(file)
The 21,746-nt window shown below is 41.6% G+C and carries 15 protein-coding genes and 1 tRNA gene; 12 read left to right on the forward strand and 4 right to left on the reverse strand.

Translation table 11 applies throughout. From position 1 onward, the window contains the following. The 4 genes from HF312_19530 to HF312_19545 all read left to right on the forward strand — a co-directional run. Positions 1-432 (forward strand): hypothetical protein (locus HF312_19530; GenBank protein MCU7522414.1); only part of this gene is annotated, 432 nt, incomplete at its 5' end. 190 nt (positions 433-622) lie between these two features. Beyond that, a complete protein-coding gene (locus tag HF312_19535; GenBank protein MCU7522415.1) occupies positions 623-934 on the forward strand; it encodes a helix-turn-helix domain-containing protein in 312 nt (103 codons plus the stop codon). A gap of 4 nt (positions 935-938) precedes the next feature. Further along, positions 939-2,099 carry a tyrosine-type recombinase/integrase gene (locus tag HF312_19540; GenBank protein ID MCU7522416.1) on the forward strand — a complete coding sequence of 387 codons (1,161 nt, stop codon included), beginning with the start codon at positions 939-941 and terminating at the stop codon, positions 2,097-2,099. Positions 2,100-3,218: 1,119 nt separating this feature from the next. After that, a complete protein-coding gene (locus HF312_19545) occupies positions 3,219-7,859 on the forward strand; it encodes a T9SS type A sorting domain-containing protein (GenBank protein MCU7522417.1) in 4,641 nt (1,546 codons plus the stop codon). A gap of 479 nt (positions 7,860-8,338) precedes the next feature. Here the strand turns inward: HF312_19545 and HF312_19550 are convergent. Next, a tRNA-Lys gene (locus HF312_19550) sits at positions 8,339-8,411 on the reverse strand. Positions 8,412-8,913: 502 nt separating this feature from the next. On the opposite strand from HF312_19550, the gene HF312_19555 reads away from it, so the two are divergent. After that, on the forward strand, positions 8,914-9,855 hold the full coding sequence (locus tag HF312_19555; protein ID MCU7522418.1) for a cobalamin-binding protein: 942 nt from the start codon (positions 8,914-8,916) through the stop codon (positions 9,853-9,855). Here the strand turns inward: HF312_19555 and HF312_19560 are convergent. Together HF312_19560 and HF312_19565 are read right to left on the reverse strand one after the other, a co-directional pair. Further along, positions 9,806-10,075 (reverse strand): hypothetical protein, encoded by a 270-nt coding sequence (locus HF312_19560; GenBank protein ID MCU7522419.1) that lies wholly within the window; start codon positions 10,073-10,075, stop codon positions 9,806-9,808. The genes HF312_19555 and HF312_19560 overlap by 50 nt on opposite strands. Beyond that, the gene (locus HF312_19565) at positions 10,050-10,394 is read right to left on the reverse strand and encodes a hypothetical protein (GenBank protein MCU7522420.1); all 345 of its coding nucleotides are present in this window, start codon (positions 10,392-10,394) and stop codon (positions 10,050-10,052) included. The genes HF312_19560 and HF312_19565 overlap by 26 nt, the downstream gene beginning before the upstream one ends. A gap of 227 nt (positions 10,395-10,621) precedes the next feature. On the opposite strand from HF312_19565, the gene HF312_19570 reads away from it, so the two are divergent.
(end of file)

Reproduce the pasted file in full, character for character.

The 21,746-nt window shown below is 41.6% G+C and carries 15 protein-coding genes and 1 tRNA gene; 12 read left to right on the forward strand and 4 right to left on the reverse strand.

Translation table 11 applies throughout. From position 1 onward, the window contains the following. The 4 genes from HF312_19530 to HF312_19545 all read left to right on the forward strand — a co-directional run. Positions 1-432 (forward strand): hypothetical protein (locus HF312_19530; GenBank protein MCU7522414.1); only part of this gene is annotated, 432 nt, incomplete at its 5' end. 190 nt (positions 433-622) lie between these two features. Beyond that, a complete protein-coding gene (locus tag HF312_19535; GenBank protein MCU7522415.1) occupies positions 623-934 on the forward strand; it encodes a helix-turn-helix domain-containing protein in 312 nt (103 codons plus the stop codon). A gap of 4 nt (positions 935-938) precedes the next feature. Further along, positions 939-2,099 carry a tyrosine-type recombinase/integrase gene (locus tag HF312_19540; GenBank protein ID MCU7522416.1) on the forward strand — a complete coding sequence of 387 codons (1,161 nt, stop codon included), beginning with the start codon at positions 939-941 and terminating at the stop codon, positions 2,097-2,099. Positions 2,100-3,218: 1,119 nt separating this feature from the next. After that, a complete protein-coding gene (locus HF312_19545) occupies positions 3,219-7,859 on the forward strand; it encodes a T9SS type A sorting domain-containing protein (GenBank protein MCU7522417.1) in 4,641 nt (1,546 codons plus the stop codon). A gap of 479 nt (positions 7,860-8,338) precedes the next feature. Here the strand turns inward: HF312_19545 and HF312_19550 are convergent. Next, a tRNA-Lys gene (locus HF312_19550) sits at positions 8,339-8,411 on the reverse strand. Positions 8,412-8,913: 502 nt separating this feature from the next. On the opposite strand from HF312_19550, the gene HF312_19555 reads away from it, so the two are divergent. After that, on the forward strand, positions 8,914-9,855 hold the full coding sequence (locus tag HF312_19555; protein ID MCU7522418.1) for a cobalamin-binding protein: 942 nt from the start codon (positions 8,914-8,916) through the stop codon (positions 9,853-9,855). Here the strand turns inward: HF312_19555 and HF312_19560 are convergent. Together HF312_19560 and HF312_19565 are read right to left on the reverse strand one after the other, a co-directional pair. Further along, positions 9,806-10,075 (reverse strand): hypothetical protein, encoded by a 270-nt coding sequence (locus HF312_19560; GenBank protein ID MCU7522419.1) that lies wholly within the window; start codon positions 10,073-10,075, stop codon positions 9,806-9,808. The genes HF312_19555 and HF312_19560 overlap by 50 nt on opposite strands. Beyond that, the gene (locus HF312_19565) at positions 10,050-10,394 is read right to left on the reverse strand and encodes a hypothetical protein (GenBank protein MCU7522420.1); all 345 of its coding nucleotides are present in this window, start codon (positions 10,392-10,394) and stop codon (positions 10,050-10,052) included. The genes HF312_19560 and HF312_19565 overlap by 26 nt, the downstream gene beginning before the upstream one ends. A gap of 227 nt (positions 10,395-10,621) precedes the next feature. On the opposite strand from HF312_19565, the gene HF312_19570 reads away from it, so the two are divergent.